Related Artists:Akseli Gallen-Kallela
April 26, 1865 C March 7, 1931)
Gallen-Kallela was a Finnish artist and designer closely associated with notions of National Romanticism, especially relating to the region of Karelia, also a source of inspiration for the Finnish composer Jean Sibelius. Of particular influence was the collection of folk poems formed in the middle of the 19th century by Elias Lonrot. Following a national competition in 1891 Gallen-Kallela illustrated this national epic known as the Kaleval, the vivid images of which soon became widely known throughout Finland. He also made a significant contribution to the Finnish Pavilion at the Paris Exposition Universelle of 1900 in which he painted frescoes on Kalevala themes in the main dome, as well as designing textiles and furniture. His furniture designs were made by the Iris company, founded by a close friend, Louis Sparre. Like many other ventures associated with Arts and Crafts, the Iris company was concerned with the production of well-designed, well-made furniture and ceramics. Gallen-Kallela designs at Paris 1900 attracted considerable attention leading to the award of a number of Gold and Silver Medals at the exhibition. He worked in a wide range of design media, including ryiji rugs, which he modernized using geometric motifs derived from the Finnish landscape. His distinctive contribution to Finnish culture is preserved in the Gallen-Kallela Museum, which was originally built by him as a studio and family home between 1911 and 1913 and now contains a large body of his work, including paintings, graphics, textiles, jewellery, stained glass, and architectural designs.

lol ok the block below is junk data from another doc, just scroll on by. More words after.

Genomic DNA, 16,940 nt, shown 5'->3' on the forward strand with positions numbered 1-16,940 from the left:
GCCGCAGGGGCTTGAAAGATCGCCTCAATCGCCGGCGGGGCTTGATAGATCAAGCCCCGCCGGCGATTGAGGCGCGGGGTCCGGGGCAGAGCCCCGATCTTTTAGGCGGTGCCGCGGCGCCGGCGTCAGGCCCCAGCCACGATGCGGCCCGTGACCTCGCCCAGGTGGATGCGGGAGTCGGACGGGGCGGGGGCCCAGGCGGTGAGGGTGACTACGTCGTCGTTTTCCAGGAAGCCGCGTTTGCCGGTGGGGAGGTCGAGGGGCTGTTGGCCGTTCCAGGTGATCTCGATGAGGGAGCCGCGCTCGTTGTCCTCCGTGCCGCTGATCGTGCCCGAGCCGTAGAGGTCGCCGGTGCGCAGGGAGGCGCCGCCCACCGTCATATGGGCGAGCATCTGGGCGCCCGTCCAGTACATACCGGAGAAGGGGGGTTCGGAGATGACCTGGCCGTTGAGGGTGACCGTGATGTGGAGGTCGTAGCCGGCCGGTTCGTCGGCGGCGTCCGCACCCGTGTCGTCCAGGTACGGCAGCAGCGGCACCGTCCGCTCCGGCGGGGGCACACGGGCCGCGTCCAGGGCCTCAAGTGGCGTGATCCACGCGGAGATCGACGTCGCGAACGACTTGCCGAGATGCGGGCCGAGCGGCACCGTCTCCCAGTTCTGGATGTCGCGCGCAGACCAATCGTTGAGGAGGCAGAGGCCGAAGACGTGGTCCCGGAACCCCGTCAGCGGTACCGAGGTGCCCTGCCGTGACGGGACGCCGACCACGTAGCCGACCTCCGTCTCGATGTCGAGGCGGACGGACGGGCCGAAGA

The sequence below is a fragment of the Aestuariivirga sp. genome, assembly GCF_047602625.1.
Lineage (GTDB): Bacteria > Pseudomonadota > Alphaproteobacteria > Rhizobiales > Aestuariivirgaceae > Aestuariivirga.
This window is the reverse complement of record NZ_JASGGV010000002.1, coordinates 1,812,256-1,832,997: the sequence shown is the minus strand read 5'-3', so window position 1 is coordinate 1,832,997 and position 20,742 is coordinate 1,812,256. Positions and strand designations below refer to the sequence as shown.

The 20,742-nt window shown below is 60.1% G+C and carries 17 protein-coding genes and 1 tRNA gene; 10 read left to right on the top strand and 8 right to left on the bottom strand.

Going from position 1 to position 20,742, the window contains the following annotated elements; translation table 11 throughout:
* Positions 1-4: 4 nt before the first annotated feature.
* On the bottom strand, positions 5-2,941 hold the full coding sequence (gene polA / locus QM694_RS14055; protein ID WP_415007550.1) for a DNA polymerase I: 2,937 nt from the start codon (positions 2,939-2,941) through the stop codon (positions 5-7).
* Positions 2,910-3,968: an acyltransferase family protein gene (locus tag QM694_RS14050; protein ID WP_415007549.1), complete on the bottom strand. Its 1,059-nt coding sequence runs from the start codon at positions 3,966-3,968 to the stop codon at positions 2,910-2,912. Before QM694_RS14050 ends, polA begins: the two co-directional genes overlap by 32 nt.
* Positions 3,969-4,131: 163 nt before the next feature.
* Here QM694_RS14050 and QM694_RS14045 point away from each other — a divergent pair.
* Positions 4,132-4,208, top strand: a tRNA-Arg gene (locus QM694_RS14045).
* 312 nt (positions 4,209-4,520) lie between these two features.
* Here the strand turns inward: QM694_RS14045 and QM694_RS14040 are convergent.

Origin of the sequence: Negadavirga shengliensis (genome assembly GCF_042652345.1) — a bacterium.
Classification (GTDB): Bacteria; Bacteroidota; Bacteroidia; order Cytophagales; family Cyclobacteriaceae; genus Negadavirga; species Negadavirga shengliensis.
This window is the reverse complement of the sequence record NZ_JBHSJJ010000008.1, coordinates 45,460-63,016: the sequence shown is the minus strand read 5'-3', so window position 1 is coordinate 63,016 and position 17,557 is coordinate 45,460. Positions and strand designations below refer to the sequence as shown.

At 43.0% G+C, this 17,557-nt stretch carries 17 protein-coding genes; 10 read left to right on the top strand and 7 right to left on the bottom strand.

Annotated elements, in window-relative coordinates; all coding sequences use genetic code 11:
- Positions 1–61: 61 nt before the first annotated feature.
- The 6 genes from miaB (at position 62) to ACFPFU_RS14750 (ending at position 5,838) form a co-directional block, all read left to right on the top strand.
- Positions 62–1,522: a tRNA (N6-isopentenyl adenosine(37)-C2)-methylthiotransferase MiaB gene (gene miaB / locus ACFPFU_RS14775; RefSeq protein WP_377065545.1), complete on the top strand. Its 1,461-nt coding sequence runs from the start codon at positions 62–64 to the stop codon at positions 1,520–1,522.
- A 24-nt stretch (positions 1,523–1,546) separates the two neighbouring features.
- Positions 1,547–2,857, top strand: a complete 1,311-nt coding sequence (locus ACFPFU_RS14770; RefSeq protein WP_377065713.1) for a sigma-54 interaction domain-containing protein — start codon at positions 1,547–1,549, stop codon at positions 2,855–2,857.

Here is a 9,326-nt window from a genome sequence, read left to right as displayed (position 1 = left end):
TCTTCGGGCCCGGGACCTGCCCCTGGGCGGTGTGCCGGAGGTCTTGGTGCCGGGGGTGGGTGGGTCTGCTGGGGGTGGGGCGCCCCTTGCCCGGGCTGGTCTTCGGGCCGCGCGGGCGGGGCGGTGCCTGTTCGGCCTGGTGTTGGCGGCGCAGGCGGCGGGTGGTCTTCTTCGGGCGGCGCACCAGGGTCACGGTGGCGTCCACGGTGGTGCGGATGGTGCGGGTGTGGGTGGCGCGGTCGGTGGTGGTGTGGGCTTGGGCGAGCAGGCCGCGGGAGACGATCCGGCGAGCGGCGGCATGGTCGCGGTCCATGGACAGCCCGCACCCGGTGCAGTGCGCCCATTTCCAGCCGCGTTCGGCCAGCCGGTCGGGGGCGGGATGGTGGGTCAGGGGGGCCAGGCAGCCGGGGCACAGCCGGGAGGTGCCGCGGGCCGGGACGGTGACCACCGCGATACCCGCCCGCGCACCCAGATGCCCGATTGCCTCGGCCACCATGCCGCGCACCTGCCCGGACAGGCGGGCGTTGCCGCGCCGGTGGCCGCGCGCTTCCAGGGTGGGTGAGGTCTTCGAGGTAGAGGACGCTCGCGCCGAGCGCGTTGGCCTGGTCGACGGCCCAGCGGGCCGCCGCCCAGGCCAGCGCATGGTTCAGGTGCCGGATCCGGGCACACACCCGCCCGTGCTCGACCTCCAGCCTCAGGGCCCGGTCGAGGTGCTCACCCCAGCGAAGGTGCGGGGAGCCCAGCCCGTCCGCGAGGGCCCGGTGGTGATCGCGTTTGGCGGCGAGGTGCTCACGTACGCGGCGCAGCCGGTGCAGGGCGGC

Ivan Nikolaevich Kramskoi
(June 8 (O.S. May 27), 1837 ?C April 6 (O.S. March 24), 1887; was a Russian painter and art critic. He was an intellectual leader of the Russian democratic art movement in 1860-1880.
Kramskoi came from a poor petty-bourgeois family. From 1857 to 1863 he studied at the St. Petersburg Academy of Arts; he reacted against academic art and was an initiator of the "revolt of fourteen" which ended with the expulsion from the Academy of a group of its graduates, who organized the Artel of Artists